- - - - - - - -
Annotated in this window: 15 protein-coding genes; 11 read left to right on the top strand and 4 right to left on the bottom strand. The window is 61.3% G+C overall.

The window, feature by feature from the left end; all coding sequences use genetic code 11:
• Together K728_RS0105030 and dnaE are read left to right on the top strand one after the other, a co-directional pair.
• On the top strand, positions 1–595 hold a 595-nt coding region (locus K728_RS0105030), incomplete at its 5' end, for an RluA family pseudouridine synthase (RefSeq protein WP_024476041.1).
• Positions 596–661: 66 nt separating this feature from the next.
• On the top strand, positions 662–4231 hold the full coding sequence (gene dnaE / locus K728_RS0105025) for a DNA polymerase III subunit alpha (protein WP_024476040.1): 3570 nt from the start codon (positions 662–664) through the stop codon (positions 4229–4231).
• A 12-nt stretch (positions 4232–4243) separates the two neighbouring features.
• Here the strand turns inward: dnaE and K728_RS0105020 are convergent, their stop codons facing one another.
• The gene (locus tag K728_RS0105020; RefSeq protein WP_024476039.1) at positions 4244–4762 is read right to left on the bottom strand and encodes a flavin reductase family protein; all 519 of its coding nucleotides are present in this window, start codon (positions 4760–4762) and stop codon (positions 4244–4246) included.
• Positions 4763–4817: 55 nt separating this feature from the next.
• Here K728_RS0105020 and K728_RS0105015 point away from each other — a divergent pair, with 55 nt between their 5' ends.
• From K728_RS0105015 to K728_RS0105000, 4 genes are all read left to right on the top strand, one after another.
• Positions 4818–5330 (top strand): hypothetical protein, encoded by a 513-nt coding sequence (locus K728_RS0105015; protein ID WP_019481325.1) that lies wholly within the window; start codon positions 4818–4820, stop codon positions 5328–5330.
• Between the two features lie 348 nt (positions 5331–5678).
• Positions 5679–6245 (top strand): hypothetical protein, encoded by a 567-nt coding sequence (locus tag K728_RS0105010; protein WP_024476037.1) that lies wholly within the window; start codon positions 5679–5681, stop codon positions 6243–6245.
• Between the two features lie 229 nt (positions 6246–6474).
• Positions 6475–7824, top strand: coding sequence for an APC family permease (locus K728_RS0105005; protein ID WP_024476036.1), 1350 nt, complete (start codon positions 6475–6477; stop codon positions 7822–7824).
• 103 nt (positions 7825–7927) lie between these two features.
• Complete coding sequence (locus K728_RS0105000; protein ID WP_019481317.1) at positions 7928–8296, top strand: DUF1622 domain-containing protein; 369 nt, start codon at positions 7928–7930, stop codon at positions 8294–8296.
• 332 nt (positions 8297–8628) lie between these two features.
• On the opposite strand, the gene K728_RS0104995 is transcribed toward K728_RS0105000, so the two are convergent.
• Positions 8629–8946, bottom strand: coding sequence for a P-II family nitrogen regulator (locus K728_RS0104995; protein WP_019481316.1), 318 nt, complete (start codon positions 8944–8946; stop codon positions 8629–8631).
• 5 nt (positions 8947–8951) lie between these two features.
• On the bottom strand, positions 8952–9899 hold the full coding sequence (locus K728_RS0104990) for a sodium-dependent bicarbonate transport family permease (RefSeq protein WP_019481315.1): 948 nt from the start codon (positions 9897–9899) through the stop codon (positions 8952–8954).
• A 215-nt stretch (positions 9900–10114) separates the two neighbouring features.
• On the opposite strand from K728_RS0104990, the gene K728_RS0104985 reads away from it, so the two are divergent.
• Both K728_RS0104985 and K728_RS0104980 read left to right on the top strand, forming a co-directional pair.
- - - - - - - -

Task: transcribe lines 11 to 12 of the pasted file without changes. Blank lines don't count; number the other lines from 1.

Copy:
• Here K728_RS0105020 and K728_RS0105015 point away from each other — a divergent pair, with 55 nt between their 5' ends.
• From K728_RS0105015 to K728_RS0105000, 4 genes are all read left to right on the top strand, one after another.